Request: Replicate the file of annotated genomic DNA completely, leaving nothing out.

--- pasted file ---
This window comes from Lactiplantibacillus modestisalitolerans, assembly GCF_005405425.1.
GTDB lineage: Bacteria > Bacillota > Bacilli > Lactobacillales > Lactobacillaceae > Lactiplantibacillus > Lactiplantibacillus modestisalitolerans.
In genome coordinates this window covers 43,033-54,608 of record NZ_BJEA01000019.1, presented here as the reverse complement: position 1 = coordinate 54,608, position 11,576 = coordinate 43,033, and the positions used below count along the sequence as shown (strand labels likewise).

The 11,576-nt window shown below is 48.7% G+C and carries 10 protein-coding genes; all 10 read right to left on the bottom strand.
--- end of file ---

This window comes from Lactiplantibacillus modestisalitolerans, assembly GCF_005405425.1.
GTDB lineage: Bacteria > Bacillota > Bacilli > Lactobacillales > Lactobacillaceae > Lactiplantibacillus > Lactiplantibacillus modestisalitolerans.
In genome coordinates this window covers 43,033-54,608 of record NZ_BJEA01000019.1, presented here as the reverse complement: position 1 = coordinate 54,608, position 11,576 = coordinate 43,033, and the positions used below count along the sequence as shown (strand labels likewise).

The 11,576-nt window shown below is 48.7% G+C and carries 10 protein-coding genes; all 10 read right to left on the bottom strand.